what’s most important.

3. Research and Choose a Neighborhood Where You Want to Live

Every neighborhood has unique charm. Before you commit to a home based solely on

the house itself, take a test-drive of the area. Make sure it meets your needs

for “amenities, commute, school district, etc. and then spend a weekend exploring before you

commit.”  And your first step is to contact Glenn Tinturin at 909.663.7811 or via this website.

 

Recently, we reported that many believe a recession could happen within the next two years. We explained that 70% of economists and market analysts surveyed last year believe that a recession will occur in 2019 or 2020 and that 42% of consumers currently looking to purchase a home also agree that a recession will occur this year or next.

However, the U.S. economy has performed well in the first quarter of 2019 and that has caused some experts to change their thinking on an impending economic slowdown.

Here are a few notable examples:

Anthony Chan, Chief Economist at JPMorgan Chase

“I feel really comfortable that the economy is slowing down this year, but not going into a recession… It doesn’t look, to me, like the odds of a recession in 2020 are there.”

Dean Baker, Senior Economist at the Center for Economic & Policy Research

 “To sum up the general picture, the U.S. economy is definitely weakening… However, with wages growing at a respectable pace, and job growth remaining healthy, we should see enough consumption demand to keep the economy moving forward. That means slower growth, but no recession.”

Lisa Shalett, Chief Investment Officer, Wealth Management at Morgan Stanley

“I’m not convinced a recession is coming soon… I see an improving housing market (low rates help), a rebound in bank lending, a tight labor market, higher oil prices and well-behaved credit markets. All these point to a stable U.S. economic outlook.”

Bottom Line

We are seeing a stronger economy than many had predicted. That has caused some experts to push off the possibility of a recession further into the horizon

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Transform Your Bed and Bathrooms with Simple and Easy Solutions

Change can be a good thing. It can give us new perspective or liven up something that feels old or outdated. If your life needs a bit of vivaciousness, consider transforming your bed and bathrooms with fresh décor. Follow these tips to get going.

 

Think Color

 

Color can impact how we feel — this is calledcolor therapy. It boils down to the idea that warm colors inspire energy while cool colors bring about a sense of calm. Changing the hues of your bed and bathrooms can reinvent your space. However, rather than paint your bedroom walls robin's egg blue, update your accents. A large dose of a specific color, especially one that is bright or unusual, can be overwhelming. Instead, focus on décor to make your space calming or energizing. A royal blue throw can complement light gray walls and make your bedroom peaceful. Forest green bath towels can make a bathroom unique without being inundating.

 

Sleep Better

 

If you have had trouble resting, it might be time to turn your bedroom into a sleep sanctuary. Many items can both aid in relaxation and bring a touch of class to your master bedroom. Above all, think of your own comfort. First, examine your bed. Are your sheets breathable? Linens made from natural fabrics can keep you cool at night while also providing comfort. Heavy, dark curtains can keep you asleep by blocking light at night. Soothing scents from an oil diffuser can nurture calmness after a long day. White noise machines and alarms that ease you to sleep with guided meditation can help lull you into sleep gently.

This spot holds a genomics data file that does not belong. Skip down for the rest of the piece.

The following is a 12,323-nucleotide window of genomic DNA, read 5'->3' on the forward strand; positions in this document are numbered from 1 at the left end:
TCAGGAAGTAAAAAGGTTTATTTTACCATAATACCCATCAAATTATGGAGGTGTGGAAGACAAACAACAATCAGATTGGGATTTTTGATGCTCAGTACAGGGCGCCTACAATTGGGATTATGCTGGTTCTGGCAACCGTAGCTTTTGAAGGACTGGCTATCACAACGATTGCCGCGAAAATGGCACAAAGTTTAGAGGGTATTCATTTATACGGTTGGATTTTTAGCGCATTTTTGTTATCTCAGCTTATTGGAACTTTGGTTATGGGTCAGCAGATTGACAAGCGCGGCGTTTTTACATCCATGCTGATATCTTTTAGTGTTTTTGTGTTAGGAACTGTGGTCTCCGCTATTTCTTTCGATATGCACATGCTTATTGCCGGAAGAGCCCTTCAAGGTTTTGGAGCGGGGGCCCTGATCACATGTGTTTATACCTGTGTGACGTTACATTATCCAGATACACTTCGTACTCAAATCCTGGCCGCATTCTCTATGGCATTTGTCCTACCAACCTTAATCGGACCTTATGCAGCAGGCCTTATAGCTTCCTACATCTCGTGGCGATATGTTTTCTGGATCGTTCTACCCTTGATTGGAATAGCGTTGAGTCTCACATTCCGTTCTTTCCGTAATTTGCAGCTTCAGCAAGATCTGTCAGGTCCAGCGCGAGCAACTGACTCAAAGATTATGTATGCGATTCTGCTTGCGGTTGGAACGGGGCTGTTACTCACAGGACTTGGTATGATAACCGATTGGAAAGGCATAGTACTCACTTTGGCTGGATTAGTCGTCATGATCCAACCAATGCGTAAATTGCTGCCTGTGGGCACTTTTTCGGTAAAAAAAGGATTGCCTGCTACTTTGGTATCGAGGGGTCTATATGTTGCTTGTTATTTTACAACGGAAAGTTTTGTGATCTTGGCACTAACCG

Live Luxuriously

 

Sometimes, we want a bit of glamor in our lives. Adding some elegance to our bathrooms is the perfect way to achieve that. Updating your mirror is a good place to start. Avoid traditional shapes like rectangles in favor of something more modern. Choose new handles for your cabinets to give them an entirely new look and match them to another aspect of your bathroom, such as the light sconces or the artistic frame around your mirror. This can add cohesion and make your space look designed. An automatic soap dispenser brings ease and modernity to the bath, no matter its age. To give yourself a futuristic feel, get a waterfall shower head that has a Bluetooth speaker. You'll feel like you're in the lap of luxury without breaking the bank.

 

Update Artwork

 

Art can make a house feel like a home. These don't need to be grand pieces, but subtle enhancements around the home to spice up your décor. Gazing at art can actually help keep you healthy, so they are valuable additions — but measure your walls before you buy. For instance, if you hang a painting above your bed, make sure it is smaller than the furniture. Larger art pieces above smaller furniture will look out of sorts. You also don't need imposing pieces; instead, consider a series of small photographs or paintings arranged together. This creates interest, and you may be less likely to tire of multiple images than a single feature.

 

Bring More Light

 

Nothing uplifts the way light can. A great approach to make your home feel new or fresh is investing in fixtures. Add a small crystal chandelier in the bathroom to elevate it; modern sconces are also tasteful.Frosted glass can give ambient light to help you unwind in your bedroom. Try an overhead light in the bedroom as a statement or art piece. Neon lights can harken back to a favorite aesthetic and remind us of our most-loved films. Whatever you choose, make it something that reflects your taste.

 

It does not take much to make a space feel new. This is a chance for a fresh start at home, and it needn't be expensive. Add a few touches here and there, and enjoy your house all the more.

 

Image Courtesy of Pexels